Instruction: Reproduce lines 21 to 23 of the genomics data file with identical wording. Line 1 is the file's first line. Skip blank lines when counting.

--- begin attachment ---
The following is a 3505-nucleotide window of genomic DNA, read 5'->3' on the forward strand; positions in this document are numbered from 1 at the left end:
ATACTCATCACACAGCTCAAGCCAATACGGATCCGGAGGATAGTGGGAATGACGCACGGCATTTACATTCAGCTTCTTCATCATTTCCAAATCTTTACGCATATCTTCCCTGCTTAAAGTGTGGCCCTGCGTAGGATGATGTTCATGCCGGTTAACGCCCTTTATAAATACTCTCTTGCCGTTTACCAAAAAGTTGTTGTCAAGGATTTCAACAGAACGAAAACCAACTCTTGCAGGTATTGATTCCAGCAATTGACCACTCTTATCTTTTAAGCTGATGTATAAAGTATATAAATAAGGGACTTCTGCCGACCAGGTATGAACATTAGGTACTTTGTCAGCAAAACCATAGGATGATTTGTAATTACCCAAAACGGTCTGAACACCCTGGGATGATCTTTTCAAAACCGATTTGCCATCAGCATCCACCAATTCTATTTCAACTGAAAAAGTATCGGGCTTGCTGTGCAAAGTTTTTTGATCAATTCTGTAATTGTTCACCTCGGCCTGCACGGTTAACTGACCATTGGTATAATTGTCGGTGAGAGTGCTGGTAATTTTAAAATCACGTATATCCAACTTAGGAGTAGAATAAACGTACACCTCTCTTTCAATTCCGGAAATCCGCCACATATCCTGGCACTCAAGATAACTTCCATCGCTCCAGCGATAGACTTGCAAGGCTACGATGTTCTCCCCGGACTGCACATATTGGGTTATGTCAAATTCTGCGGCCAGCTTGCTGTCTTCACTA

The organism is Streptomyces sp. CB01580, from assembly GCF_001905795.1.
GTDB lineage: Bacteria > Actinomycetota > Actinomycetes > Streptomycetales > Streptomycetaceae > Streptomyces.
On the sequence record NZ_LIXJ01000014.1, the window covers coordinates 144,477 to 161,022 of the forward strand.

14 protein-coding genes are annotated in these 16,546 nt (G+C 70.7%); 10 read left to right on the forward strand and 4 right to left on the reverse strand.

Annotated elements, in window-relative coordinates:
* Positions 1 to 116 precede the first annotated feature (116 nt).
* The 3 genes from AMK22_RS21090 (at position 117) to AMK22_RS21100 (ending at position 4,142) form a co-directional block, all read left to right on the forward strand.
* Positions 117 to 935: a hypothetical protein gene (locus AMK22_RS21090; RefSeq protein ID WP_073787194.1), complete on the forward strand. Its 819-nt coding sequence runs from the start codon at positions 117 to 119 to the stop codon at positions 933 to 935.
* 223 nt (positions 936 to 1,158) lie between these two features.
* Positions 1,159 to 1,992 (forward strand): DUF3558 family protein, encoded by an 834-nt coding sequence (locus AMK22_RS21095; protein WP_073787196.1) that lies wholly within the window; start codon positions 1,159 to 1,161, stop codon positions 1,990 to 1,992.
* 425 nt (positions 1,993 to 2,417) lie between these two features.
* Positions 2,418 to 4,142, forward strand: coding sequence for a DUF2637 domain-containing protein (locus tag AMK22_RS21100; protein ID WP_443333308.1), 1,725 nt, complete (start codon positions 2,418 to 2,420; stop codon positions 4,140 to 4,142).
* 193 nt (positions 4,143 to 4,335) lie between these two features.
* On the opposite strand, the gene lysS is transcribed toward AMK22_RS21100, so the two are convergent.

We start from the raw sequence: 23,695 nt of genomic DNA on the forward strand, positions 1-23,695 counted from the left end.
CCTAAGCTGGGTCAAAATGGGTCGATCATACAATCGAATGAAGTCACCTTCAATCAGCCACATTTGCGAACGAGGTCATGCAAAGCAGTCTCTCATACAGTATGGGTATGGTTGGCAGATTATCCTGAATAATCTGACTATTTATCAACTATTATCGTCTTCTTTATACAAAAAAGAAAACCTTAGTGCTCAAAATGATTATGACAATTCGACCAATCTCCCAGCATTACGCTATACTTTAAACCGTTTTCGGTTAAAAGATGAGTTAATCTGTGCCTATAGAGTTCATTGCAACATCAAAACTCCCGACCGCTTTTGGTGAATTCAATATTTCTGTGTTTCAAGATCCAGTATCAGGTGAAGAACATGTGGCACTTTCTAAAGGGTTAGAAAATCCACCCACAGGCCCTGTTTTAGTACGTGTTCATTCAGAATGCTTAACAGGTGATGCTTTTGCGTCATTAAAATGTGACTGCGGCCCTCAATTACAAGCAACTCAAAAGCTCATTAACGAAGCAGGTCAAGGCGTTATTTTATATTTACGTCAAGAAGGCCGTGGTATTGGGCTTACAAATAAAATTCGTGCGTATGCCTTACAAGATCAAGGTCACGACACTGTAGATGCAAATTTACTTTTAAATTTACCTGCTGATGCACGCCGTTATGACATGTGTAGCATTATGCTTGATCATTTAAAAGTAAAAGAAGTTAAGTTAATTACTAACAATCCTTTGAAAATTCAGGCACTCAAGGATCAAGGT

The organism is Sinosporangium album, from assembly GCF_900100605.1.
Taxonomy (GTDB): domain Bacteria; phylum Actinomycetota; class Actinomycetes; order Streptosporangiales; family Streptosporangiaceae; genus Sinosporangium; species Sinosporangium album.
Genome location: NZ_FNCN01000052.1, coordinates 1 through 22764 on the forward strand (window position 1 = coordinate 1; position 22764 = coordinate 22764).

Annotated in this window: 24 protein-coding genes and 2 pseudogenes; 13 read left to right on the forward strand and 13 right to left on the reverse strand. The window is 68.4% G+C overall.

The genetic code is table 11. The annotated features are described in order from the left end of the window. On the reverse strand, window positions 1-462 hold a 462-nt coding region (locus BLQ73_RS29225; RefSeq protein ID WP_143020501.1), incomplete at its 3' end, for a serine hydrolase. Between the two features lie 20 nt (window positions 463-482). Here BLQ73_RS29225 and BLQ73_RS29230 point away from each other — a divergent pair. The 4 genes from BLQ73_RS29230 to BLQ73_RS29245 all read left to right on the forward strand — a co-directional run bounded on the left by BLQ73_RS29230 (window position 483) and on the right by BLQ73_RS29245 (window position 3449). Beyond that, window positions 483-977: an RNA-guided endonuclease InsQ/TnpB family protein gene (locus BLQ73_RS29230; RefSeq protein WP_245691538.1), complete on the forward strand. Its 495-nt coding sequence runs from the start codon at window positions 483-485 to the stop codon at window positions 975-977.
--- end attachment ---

Genome location: NZ_FNCN01000052.1, coordinates 1 through 22764 on the forward strand (window position 1 = coordinate 1; position 22764 = coordinate 22764).

Annotated in this window: 24 protein-coding genes and 2 pseudogenes; 13 read left to right on the forward strand and 13 right to left on the reverse strand. The window is 68.4% G+C overall.

The genetic code is table 11. The annotated features are described in order from the left end of the window. On the reverse strand, window positions 1-462 hold a 462-nt coding region (locus BLQ73_RS29225; RefSeq protein ID WP_143020501.1), incomplete at its 3' end, for a serine hydrolase. Between the two features lie 20 nt (window positions 463-482). Here BLQ73_RS29225 and BLQ73_RS29230 point away from each other — a divergent pair. The 4 genes from BLQ73_RS29230 to BLQ73_RS29245 all read left to right on the forward strand — a co-directional run bounded on the left by BLQ73_RS29230 (window position 483) and on the right by BLQ73_RS29245 (window position 3449). Beyond that, window positions 483-977: an RNA-guided endonuclease InsQ/TnpB family protein gene (locus BLQ73_RS29230; RefSeq protein WP_245691538.1), complete on the forward strand. Its 495-nt coding sequence runs from the start codon at window positions 483-485 to the stop codon at window positions 975-977.